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Beach Boys Legend Brian Wilson Being Chronicled in New, ‘Definitive’ Documentary

Expert witnesses include Bruce Springsteen, Elton John and Nick Jonas.

A documentary on Beach Boys cofounder Brian Wilson is nearing completion, producers tell Variety, after nearly three years of under-the-radar production that has involved collecting about 90 hours of fresh footage of the music legend talking about his life or working in the studio. Bruce Springsteen, Elton John and Nick Jonas are among the famous fans who’ve filmed their own interviews for the still-untitled doc, which is expected to be completed and ready to show to potential distributors in January.

The film is being directed by Brent Wilson, who first met Wilson in the course of doing interviews for his documentary on doo-wop, “Streetlight Harmonies.” Acting as producer and financier is Tim Headington, who’s been a producer or executive producer on “Jersey Boys,” “Hugo,” “Argo” and “World War Z”; joining him as producer is former music biz exec Theresa Steele. Wilson’s longtime manager Jean Sievers is co-producing, and executive producers include Wilson and his wife Melinda Wilson as well as Rolling Stone editor Jason Fine.

It won’t be a linear, all-consuming documentary or one with a lot of outside talking heads, says director Brent Wilson (no relation to the star). “Seventy-five percent of what is in the film is Brian,” Wilson estimates, “and then we were really selective about who we wanted to appear in the film, using people like Springsteen, Elton and Jim James (of My Morning Jacket) to reinforce the themes.”

Wilson’s life has been explored on film before, in the biopic “Love and Mercy,” the Don Was-directed documentary “I Just Wasn’t Made for These Times” and several Beach Boys documentaries or TV movies. But none were “definitive,” says the new film’s director, and certainly none were up to date. “We all really felt that Brian is living this really remarkable third act in his life, that as far as I can think of very few artists get to do. I was intrigued by the fact that here Brian was doing something at the age of 75 that he didn’t have the courage to do at 25, which was touring.”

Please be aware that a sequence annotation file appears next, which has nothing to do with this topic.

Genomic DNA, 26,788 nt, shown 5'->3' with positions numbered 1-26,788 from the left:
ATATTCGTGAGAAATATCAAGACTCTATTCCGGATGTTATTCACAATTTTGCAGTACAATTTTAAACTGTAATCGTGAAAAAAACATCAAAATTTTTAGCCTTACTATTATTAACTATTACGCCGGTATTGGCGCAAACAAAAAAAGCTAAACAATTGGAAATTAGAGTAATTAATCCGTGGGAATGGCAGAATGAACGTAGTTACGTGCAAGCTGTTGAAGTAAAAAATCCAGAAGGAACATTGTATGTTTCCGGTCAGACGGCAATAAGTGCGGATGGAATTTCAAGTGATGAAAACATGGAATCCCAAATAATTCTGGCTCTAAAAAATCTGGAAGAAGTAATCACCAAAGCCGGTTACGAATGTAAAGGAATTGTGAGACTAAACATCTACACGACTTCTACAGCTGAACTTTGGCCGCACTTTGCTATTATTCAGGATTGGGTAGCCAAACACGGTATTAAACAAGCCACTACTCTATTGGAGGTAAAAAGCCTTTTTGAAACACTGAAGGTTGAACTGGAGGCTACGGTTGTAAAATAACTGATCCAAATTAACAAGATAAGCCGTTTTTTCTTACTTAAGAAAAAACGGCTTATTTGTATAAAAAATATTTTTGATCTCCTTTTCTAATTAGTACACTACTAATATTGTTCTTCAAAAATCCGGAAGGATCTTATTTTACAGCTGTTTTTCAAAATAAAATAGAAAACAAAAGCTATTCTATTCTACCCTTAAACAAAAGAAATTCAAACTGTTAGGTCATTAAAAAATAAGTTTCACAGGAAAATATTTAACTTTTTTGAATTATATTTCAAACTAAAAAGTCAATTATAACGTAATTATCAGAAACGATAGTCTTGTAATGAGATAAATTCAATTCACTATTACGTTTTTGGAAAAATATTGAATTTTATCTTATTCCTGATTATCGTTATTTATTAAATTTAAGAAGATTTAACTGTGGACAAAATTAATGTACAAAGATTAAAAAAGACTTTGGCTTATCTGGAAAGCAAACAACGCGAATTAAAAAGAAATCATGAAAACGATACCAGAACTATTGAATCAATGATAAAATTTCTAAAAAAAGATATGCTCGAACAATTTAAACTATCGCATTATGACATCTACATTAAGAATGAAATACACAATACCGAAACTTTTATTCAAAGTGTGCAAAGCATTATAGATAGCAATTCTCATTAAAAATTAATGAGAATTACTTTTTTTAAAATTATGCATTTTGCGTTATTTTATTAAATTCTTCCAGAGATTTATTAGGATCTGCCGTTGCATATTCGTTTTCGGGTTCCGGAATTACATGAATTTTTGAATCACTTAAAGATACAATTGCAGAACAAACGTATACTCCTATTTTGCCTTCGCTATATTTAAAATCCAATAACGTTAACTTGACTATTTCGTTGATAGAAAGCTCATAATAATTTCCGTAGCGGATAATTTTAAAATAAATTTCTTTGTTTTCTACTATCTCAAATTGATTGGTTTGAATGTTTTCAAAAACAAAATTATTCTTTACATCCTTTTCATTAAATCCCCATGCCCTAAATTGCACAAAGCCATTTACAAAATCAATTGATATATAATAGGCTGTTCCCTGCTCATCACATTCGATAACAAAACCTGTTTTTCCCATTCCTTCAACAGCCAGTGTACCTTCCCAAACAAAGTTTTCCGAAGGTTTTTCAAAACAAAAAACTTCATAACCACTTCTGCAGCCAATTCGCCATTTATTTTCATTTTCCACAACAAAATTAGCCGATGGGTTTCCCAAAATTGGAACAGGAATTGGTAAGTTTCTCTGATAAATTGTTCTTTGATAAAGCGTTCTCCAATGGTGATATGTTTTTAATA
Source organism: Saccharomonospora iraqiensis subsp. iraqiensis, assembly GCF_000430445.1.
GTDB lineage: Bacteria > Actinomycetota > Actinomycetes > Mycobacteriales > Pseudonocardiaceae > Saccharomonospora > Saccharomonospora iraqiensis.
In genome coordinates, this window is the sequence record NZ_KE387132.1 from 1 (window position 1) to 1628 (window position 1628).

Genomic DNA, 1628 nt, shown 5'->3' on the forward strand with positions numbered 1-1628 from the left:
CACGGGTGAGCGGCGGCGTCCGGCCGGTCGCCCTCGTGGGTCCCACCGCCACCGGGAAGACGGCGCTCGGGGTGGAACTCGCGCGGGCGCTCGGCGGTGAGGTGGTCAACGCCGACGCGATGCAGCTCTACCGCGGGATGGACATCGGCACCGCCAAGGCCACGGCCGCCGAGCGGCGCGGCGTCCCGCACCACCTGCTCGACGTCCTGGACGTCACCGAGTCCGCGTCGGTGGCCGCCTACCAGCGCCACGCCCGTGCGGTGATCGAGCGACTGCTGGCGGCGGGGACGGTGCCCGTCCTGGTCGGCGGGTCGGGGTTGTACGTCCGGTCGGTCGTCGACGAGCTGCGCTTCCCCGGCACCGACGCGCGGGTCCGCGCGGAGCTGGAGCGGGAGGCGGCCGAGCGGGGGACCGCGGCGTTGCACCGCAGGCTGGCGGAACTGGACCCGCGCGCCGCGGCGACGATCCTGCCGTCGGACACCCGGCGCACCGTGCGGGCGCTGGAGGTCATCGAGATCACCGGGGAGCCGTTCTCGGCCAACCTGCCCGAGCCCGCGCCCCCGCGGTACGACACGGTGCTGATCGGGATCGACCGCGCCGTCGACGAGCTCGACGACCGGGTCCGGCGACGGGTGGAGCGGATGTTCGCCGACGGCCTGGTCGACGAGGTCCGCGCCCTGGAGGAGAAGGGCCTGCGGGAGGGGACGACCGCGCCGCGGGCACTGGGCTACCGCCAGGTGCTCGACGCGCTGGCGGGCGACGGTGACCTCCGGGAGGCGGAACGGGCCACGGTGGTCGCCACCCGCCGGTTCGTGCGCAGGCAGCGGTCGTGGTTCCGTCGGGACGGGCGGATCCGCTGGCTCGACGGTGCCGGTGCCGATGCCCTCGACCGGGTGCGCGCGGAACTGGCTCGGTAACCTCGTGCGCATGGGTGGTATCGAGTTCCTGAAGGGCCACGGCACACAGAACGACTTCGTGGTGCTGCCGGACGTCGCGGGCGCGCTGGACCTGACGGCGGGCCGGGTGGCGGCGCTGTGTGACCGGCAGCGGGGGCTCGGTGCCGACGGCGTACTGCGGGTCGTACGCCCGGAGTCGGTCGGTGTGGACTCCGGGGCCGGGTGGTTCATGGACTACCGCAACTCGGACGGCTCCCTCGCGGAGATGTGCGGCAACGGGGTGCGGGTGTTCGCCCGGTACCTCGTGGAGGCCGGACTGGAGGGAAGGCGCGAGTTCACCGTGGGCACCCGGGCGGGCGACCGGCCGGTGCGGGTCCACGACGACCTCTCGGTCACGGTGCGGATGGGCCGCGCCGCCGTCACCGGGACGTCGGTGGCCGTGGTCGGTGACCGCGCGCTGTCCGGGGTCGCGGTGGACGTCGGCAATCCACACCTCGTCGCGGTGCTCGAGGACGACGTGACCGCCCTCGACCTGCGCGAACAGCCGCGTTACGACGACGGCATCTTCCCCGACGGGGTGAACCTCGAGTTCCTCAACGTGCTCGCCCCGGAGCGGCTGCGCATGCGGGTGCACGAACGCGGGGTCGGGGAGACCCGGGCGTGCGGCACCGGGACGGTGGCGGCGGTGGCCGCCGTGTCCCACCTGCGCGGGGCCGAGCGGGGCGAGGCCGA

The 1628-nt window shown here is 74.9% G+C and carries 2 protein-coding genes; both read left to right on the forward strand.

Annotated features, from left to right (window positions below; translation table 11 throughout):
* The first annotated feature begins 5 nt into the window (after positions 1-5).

Much of the doc involves the legendary musician sharing memories while driving around with Rolling Stone’s Fine for five or six hours a day during filming, visiting his childhood haunts in Hawthorne, checking out old photo shoot locales in Malibu, or returning to the studios where Beach Boys classics were created. Brent Wilson had planned to do all the interviews with Brian Wilson for the film himself, but a change of plans was in order after he found out what hundreds of interviewers before him already realized — that the man universally recognized as one of the great geniuses of 20th century pop is also one of the toughest interviews in the business.

“I had a much more traditional documentary in mind, where we’re going to interview Brian and have Brian tell his own story — very naive on my part,” laughs Wilson. “And I did the first 20-minute interview, and it just went terribly. And I did a second interview, and itjust went terribly. And I knew that I didn’t have a film. He’s been interviewed a million times since he was 19 years old and been asked a million questions the same way, and he hates being interviewed. He just doesn’t like cameras. He gets so nervous around them. I see these documentaries and these interviews with Brian, and he’s always so uncomfortable. And you can tell he’s giving the pat answers. Never rude, because Brian doesn’t have a rude bone in his body, but he’s just going to say whatever he thinks is going to get him done the quickest. It reminds me of going to the doctor or something: ‘Just give me the shot and get it over with.’”